[Adrift: Wanders in Search of the Konnyakuya]
Bungeishunjū (Bunshun Bunko), 2014. 496 pp. ¥810. ISBN 978-4- 16-790060-1.
Also published in: n/a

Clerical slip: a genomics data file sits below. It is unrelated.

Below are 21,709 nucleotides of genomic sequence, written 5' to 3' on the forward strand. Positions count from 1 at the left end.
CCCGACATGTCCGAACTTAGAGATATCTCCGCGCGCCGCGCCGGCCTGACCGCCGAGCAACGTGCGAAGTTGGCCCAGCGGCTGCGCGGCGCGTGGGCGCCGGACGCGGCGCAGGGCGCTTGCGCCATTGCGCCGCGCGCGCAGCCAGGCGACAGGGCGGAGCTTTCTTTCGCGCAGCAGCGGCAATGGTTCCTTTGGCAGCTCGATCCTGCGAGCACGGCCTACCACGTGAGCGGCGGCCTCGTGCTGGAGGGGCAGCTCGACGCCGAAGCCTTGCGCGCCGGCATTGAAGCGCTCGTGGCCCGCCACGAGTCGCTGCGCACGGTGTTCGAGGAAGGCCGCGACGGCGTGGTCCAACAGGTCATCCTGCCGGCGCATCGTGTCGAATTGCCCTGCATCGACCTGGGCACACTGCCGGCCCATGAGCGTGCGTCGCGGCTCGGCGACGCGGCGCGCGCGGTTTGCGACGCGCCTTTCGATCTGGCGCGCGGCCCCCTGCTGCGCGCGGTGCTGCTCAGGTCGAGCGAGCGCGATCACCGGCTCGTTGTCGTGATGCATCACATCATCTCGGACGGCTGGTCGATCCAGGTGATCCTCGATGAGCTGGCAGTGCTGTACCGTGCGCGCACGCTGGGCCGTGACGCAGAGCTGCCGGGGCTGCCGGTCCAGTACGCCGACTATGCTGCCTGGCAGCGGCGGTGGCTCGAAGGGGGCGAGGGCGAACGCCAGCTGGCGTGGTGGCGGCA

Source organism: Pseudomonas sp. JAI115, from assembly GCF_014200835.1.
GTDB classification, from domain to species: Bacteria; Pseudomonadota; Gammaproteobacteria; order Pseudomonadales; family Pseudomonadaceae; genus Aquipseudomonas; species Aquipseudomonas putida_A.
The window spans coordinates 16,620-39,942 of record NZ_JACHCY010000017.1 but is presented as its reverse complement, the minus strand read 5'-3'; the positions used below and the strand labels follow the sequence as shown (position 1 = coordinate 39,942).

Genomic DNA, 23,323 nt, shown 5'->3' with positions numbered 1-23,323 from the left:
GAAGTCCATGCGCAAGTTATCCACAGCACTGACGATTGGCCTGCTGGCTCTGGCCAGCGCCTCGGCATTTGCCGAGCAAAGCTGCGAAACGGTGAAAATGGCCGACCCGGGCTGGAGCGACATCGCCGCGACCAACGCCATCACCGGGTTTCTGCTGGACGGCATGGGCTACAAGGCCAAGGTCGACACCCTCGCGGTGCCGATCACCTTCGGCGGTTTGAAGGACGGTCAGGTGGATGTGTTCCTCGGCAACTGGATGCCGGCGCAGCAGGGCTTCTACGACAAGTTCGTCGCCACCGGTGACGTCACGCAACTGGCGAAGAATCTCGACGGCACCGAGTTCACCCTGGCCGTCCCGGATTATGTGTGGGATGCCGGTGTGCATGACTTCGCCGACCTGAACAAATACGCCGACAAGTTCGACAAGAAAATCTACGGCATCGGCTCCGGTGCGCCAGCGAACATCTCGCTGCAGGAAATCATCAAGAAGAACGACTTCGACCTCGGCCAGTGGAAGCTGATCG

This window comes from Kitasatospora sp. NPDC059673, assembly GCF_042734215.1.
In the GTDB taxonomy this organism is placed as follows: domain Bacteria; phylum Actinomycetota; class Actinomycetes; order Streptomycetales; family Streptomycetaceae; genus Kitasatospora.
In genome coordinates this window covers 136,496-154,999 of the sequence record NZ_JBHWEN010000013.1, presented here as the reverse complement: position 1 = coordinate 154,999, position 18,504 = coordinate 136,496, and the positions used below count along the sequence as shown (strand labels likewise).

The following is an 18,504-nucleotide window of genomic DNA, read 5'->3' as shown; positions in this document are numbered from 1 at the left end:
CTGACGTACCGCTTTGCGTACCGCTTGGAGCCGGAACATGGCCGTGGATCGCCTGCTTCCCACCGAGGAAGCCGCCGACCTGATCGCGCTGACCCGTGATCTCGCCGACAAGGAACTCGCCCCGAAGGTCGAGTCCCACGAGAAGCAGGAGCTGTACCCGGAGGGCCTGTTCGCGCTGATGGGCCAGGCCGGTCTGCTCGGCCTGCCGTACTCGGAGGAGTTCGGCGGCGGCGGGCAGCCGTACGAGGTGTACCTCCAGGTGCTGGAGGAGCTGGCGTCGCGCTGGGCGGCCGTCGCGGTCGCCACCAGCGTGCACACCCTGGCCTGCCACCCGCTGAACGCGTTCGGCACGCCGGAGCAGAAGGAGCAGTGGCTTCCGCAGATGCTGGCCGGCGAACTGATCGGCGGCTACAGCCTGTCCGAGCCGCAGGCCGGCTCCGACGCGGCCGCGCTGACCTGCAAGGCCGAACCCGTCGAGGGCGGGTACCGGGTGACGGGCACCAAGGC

This is a nonfiction account of a journey that Hoshino Hiromi made in search of her roots through six generations in Tokyo, Chiba, and Wakayama Prefectures. The author wanders around Japan (and back through time) without any particular destination in mind, compiling the reminiscences and anecdotes shared by her relatives. The result is a family saga set against the backdrop of modern Japanese history. Hoshino’s parents ran a small factory in Tokyo, but her ancestors were fishermen. Her grandfather, originally from Sotobō on the Pacific Coast of Chiba Prefecture, moved to Tokyo and started the factory business. The family was known by the curious professional name of “Konnyakuya” (the “konnyaku sellers,” where konnyaku refers to a food made from a tuber known as “devil’s tongue”)—a puzzling name with no obvious connection to the sea. The author’s research brings her to the memoirs of her beloved grandfather, where she discovers that her forebears on the “Konnyakuya” side of the family originally emigrated to Sotobō from the distant land of Kii (modern Wakayama Prefecture). The book brings vividly to life the cheerful plebeian ways of this fishing family, full of energy and laughter. The writing is imbued with a rich sense of the excitement and joy of discovery as the author’s untiring fieldwork leads her on to new discoveries—an enthusiasm that has captured the imagination of many readers. (NM)